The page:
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Olive Ann Oatman speaks of her captivity at Ohio Chautauqua

| July 10, 2015

COSHOCTON – Olive Ann Oatman took the Chautauqua stage last night, Thursday, July 9 to tell the gruesome tale of the murder of her family.

Oatman, portrayed by Dianne Moran, was on a religious journey into the western regions of the United States when they met many friends who warned them of dangers and had visions about the Apache Natives that lived in that area. Repeatedly, they were warned to return to Illinois, but Oatman’s father ignored the warnings. Later, the family was attacked and brutally murdered by a tribe of Apache warriors.

Oatman and her little sister, Mary Ann, was held captive by the Apaches and badly treated by members of the tribe for one year. They were then traded to the Mohave tribe where they stayed for four years not as slaves, but as members of the family. During her stay with the Mohave tribe, Oatman and her sister received tattoos on their chins signifying that they were a part of the Mohave family.

Eventually, Oatman was rescued and reunited with one of her brothers who she thought had died in the attack but had miraculously survived when a group of Natives from another tribe found him nearly dead and nursed him back to health.

“I knew that Ohio Chautauqua needed a theme of journey and it could be a physical journey or a journey of the soul,” said Moran. “I ran across a picture of Olive on the internet and her story. I was drawn to her because of the tragic part of her life but also because of the way she loved the Mohave. I started working on her in January of 2014 and I have been working on her ever since, and will continue to work on her because new information comes to light all the time.”

After her presentation, Annette Lindsey who lives in Oklahoma near the Texas border, presented Moran with more research she had found on Oatman, including photos of her grave. The Lindseys also performed dulcimer musical entertainment before Oatman’s appearance.

“When I was told we were doing music for her (Oatman), I knew she was buried in Sherman, TX, which is close to where I live,” said Lindsey. “I started doing research on her. I knew where the cemetery was and I went to the office and found where she was buried – her row and plot number. She had a plaque beside her grave, and it was interesting to see where she was buried. It was wonderful to see her come alive tonight. It was like getting to meet her in person, and she (Moran) did a great job.”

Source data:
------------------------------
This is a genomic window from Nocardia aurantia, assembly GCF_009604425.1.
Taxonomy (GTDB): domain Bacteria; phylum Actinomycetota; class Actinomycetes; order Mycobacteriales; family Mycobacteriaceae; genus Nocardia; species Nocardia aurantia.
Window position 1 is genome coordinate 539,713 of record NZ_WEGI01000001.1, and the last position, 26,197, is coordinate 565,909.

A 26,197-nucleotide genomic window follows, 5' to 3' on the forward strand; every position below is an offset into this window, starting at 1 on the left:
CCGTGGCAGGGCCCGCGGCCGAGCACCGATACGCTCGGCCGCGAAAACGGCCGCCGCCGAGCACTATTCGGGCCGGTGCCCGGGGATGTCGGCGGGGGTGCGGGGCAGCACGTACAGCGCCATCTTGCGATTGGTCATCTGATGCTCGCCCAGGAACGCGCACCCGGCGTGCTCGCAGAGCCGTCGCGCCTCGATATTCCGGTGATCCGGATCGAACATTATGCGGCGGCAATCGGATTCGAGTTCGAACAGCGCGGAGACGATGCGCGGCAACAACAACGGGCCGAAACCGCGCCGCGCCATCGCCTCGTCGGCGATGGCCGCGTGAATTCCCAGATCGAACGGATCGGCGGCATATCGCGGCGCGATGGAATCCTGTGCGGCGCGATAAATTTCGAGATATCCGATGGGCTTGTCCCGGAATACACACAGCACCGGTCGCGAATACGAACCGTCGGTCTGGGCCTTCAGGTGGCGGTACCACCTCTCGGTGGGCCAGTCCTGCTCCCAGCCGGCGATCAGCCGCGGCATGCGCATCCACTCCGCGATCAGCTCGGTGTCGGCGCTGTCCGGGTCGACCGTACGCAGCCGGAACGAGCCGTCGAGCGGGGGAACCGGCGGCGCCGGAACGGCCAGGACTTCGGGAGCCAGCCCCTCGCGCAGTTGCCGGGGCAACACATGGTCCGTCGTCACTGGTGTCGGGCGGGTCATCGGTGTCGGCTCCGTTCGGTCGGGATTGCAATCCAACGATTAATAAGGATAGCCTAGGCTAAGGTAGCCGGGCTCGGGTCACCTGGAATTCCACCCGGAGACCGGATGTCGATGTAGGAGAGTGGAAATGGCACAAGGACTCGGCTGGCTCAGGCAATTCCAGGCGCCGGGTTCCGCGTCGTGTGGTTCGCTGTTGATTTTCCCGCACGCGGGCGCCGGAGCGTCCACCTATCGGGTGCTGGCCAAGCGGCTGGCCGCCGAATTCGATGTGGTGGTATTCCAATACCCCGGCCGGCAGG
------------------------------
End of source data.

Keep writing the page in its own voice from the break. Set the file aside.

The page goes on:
Tonight at 7:30 p.m., don’t miss J. Borough Bruff, a 49er and gold digger from California. The Coshocton Community Band will start at 6 p.m. under the big red tent at the Coshocton Fairgrounds.

Sponsors of Ohio Chautauqua in Coshocton County include Coshocton Foundation, Montgomery Foundation, and the Simpson Family Foundation. Supporters include the Coshocton Library, COTC, Annin, Frontier Power, Habitat for Humanity, Coshocton Village Inn and Suites, REACT, the Sheriff’s Auxiliary, and Boy Scout Troops 402 and 412.

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Category: Arts & Entertainment, Photo Galleries

About the Author ()

I have been employed at the Coshocton County Beacon since September 2009 as a news reporter and assistant graphic artist. I am a 2004 graduate of Newcomerstown High School and a 2008 graduate of Capital University with a bachelor’s degree in Professional Writing. I am married to John Scott and live in Newcomerstown. We have two beautiful daughters, Amelia Grace Scott and Leanna Rose Scott.

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